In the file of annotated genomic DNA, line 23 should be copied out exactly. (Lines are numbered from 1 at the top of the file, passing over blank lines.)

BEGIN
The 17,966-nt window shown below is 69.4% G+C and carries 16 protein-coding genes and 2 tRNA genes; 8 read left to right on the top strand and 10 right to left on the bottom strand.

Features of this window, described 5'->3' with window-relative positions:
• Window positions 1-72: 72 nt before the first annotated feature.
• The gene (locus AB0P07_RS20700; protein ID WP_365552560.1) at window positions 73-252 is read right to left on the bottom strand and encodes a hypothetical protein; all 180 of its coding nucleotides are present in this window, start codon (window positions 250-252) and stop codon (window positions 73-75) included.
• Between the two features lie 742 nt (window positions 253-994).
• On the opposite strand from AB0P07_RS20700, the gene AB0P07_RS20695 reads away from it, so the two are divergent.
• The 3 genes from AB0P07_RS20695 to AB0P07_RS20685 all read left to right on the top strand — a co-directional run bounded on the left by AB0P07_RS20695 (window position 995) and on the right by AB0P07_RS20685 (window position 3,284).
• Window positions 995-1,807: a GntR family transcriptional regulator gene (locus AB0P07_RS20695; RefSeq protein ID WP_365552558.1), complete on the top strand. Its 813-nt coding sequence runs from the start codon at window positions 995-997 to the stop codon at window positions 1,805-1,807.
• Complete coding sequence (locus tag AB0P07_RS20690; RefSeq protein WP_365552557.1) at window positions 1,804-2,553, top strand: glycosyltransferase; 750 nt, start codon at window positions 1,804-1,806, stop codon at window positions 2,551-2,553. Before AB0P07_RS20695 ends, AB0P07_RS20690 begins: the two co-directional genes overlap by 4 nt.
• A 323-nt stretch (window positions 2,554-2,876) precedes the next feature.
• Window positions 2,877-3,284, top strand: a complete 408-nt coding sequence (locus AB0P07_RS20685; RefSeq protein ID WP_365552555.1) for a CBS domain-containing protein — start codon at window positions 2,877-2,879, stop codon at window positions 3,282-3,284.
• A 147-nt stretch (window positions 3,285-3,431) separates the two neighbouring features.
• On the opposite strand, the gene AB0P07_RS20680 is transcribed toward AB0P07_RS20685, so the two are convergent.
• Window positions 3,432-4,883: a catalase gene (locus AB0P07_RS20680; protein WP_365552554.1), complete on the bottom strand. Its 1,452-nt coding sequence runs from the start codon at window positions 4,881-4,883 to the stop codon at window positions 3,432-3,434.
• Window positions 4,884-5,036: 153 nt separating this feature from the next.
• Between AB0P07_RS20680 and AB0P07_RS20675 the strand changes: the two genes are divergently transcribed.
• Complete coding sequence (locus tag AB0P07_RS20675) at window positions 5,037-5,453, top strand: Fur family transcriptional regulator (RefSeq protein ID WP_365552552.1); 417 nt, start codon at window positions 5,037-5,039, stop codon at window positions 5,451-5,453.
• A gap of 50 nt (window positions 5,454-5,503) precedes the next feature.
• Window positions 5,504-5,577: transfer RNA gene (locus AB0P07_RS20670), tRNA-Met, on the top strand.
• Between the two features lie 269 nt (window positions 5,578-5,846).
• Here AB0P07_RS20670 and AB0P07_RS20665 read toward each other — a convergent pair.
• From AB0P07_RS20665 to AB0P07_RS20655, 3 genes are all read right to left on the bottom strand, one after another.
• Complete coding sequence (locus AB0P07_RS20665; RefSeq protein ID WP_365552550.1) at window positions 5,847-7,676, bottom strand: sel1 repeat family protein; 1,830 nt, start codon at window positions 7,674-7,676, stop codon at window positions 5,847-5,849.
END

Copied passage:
• Complete coding sequence (locus AB0P07_RS20665; RefSeq protein ID WP_365552550.1) at window positions 5,847-7,676, bottom strand: sel1 repeat family protein; 1,830 nt, start codon at window positions 7,674-7,676, stop codon at window positions 5,847-5,849.